library(tidyverse); library(fixest); library(broom)
od <- read_csv('https://github.com/LOST-STATS/lost-stats.github.io/raw/source/Presentation/Figures/Data/Marginal_Effects_Plots_For_Interactions_With_Categorical_Variables/organ_donation.csv')
# Treatment variable
od <- od %>%
mutate(Treated = State == 'California' &
Quarter %in% c('Q32011','Q42011','Q12012')) %>%
# Create an ordered version of Quarter so we can graph it
# and make sure we drop the last pre-treatment interaction,
# which is quarter 2 of 2011
mutate(Quarter = relevel(factor(Quarter), ref = 'Q22011')) %>%
# The treated group is the state of California
# The 1* is only necessary for the first fixest method below; optional for the second, more general method
mutate(California = 1*(State == 'California'))
```

Next, our steps to do the **fixest**-specific method:

```
# in the *specific example* of fixest, there is a simple and easy method:
od <- od %>% mutate(fQuarter = factor(Quarter,
levels = c('Q42010','Q12011','Q22011',
'Q32011','Q42011','Q12012')))
femethod <- feols(Rate ~ i(California, fQuarter, drop = 'Q22011') |
State + Quarter, data = od)
coefplot(femethod, ref = c('Q22011' = 3), pt.join = TRUE)
```

However, for other packages this may not work, so I will also do it by hand in a way that will work with models more generally (even though we’ll still run the model in fixest):

```
# Interact quarter with being in the treated group
clfe <- feols(Rate ~ California*Quarter | State,
data = od)
coefplot(clfe, ref = 'Q22011')
# Use broom::tidy to get the coefficients and SEs
res <- tidy(clfe) %>%
# Keep only the interactions
filter(str_detect(term, ':')) %>%
# Pull the quarter out of the term
mutate(Quarter = str_sub(term, -6)) %>%
# Add in the term we dropped as 0
add_row(estimate = 0, std.error = 0,
Quarter = 'Q22011') %>%
# and add 95% confidence intervals
mutate(ci_bottom = estimate - 1.96*std.error,
ci_top = estimate + 1.96*std.error) %>%
# And put the quarters in order
mutate(Quarter = factor(Quarter,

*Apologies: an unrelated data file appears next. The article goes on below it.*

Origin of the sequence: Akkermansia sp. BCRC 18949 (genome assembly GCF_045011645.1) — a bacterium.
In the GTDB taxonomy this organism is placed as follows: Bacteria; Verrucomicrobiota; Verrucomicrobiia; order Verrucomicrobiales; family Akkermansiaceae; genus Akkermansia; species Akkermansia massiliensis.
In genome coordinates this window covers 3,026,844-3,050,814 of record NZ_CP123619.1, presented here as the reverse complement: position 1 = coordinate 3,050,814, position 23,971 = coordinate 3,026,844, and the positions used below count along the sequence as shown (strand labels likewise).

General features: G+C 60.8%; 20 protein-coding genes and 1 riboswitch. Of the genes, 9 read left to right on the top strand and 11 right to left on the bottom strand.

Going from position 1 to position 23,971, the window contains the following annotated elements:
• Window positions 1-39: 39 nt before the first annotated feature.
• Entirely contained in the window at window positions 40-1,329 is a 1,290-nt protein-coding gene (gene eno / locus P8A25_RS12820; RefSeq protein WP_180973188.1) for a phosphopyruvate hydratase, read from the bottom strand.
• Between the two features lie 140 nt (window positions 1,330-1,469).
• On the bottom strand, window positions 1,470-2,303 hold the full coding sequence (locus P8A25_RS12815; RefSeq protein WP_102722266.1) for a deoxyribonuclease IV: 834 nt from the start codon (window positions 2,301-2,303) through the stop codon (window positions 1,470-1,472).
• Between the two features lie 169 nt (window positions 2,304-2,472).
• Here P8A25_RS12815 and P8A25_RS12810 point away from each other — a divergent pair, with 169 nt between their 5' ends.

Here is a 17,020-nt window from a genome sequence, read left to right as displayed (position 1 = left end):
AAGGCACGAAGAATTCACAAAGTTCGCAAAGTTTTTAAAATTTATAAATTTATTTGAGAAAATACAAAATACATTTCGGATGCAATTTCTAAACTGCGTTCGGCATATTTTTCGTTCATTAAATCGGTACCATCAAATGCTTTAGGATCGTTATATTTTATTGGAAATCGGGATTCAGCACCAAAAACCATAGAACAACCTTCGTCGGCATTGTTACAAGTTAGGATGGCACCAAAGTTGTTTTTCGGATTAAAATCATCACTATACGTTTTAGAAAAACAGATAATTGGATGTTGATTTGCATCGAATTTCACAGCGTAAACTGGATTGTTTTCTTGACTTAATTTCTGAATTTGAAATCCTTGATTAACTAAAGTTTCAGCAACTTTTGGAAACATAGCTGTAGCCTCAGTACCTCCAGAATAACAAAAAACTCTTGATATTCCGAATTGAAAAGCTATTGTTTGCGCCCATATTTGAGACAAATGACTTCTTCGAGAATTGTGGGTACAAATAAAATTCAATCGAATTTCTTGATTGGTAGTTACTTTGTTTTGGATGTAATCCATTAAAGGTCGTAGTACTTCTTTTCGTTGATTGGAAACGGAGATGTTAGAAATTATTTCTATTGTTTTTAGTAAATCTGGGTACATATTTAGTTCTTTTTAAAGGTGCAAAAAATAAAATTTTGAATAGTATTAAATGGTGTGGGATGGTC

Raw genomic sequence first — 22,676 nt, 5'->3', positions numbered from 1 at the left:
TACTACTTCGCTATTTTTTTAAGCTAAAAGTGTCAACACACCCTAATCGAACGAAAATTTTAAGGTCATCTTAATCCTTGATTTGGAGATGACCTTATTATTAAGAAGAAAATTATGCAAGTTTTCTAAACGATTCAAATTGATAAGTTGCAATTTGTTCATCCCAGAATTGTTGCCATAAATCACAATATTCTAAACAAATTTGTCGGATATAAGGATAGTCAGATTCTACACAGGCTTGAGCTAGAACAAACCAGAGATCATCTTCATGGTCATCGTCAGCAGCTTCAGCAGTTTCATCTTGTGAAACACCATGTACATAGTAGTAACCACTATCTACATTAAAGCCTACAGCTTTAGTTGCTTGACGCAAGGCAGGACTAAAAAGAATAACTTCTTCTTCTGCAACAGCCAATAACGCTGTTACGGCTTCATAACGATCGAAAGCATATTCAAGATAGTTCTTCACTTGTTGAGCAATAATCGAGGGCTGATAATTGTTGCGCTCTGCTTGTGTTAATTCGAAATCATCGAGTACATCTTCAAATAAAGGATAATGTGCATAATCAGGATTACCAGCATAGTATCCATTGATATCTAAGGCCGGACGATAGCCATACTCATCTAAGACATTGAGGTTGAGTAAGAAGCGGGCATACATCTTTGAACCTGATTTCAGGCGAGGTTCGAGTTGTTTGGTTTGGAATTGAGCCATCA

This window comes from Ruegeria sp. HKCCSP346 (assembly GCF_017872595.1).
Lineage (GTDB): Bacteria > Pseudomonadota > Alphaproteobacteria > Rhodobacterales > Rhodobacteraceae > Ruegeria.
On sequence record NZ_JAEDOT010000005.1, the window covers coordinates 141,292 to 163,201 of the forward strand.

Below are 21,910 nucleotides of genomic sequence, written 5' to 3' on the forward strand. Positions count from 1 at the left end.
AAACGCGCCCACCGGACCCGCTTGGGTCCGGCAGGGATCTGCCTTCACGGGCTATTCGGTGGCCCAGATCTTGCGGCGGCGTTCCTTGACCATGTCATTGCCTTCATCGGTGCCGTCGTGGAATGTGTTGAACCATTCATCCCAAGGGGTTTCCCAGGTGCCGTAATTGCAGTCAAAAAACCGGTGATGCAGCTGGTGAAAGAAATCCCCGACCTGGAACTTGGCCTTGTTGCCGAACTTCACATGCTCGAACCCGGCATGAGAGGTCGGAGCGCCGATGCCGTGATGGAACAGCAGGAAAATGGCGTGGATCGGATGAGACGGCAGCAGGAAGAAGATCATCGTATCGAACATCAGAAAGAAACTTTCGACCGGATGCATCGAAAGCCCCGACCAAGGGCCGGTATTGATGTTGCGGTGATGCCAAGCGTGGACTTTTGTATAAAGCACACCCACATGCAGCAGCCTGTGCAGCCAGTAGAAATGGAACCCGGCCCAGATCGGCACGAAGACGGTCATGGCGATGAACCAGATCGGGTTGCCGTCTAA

levels = c('Q42010','Q12011','Q22011',
'Q32011','Q42011','Q12012')))
# And graph
# "group = 1" is necessary to get ggplot to add the line graph
# when the x-axis is a factor
ggplot(res, aes(x = Quarter, y = estimate, group = 1)) +
# Add points for each estimate and connect them
geom_point() +
geom_line() +
# Add confidence intervals
geom_linerange(aes(ymin = ci_bottom, ymax = ci_top)) +
# Add a line so we know where 0 is
geom_hline(aes(yintercept = 0), linetype = 'dashed') +
# Always label!
labs(caption = '95% Confidence Intervals Shown')
```

## Stata

```
* For running the model:
* ssc install reghdfe
import delimited using https://github.com/LOST-STATS/lost-stats.github.io/raw/source/Presentation/Figures/Data/Marginal_Effects_Plots_For_Interactions_With_Categorical_Variables/organ_donation.csv, clear
* Create value-labeled version of quarter
* So we can easily graph it
g Qtr = 1
replace Qtr = 2 if quarter == "Q12011"
replace Qtr = 3 if quarter == "Q22011"
replace Qtr = 4 if quarter == "Q32011"
replace Qtr = 5 if quarter == "Q42011"
replace Qtr = 6 if quarter == "Q12012"
label def quarters 1 "Q42010" 2 "Q12011" 3 "Q22011" 4 "Q32011" 5 "Q42011" 6 "Q12012"
label values Qtr quarters
* Interact being in the treated group
* with Qtr, using ib3 to drop the third
* quarter (the last one before treatment)
g California = state == "California"
reghdfe rate California##ib3.Qtr, a(state Qtr) vce(cluster state)
* Pull out the coefficients and SEs
g coef = .
g se = .
forvalues i = 1(1)6 {
replace coef = _b[1.California#`i'.Qtr] if Qtr == `i'
replace se = _se[1.California#`i'.Qtr] if Qtr == `i'
}
* Make confidence intervals
g ci_top = coef+1.96*se
g ci_bottom = coef - 1.96*se
* Limit ourselves to one observation per quarter
keep Qtr coef se ci_*
duplicates drop
* Create connected scatterplot of coefficients
* with CIs included with rcap
* and a line at 0 from function
twoway (sc coef Qtr, connect(line)) (rcap ci_top ci_bottom Qtr) (function y = 0, range(1 6)), xtitle("Quarter") caption("95% Confidence Intervals Shown")
```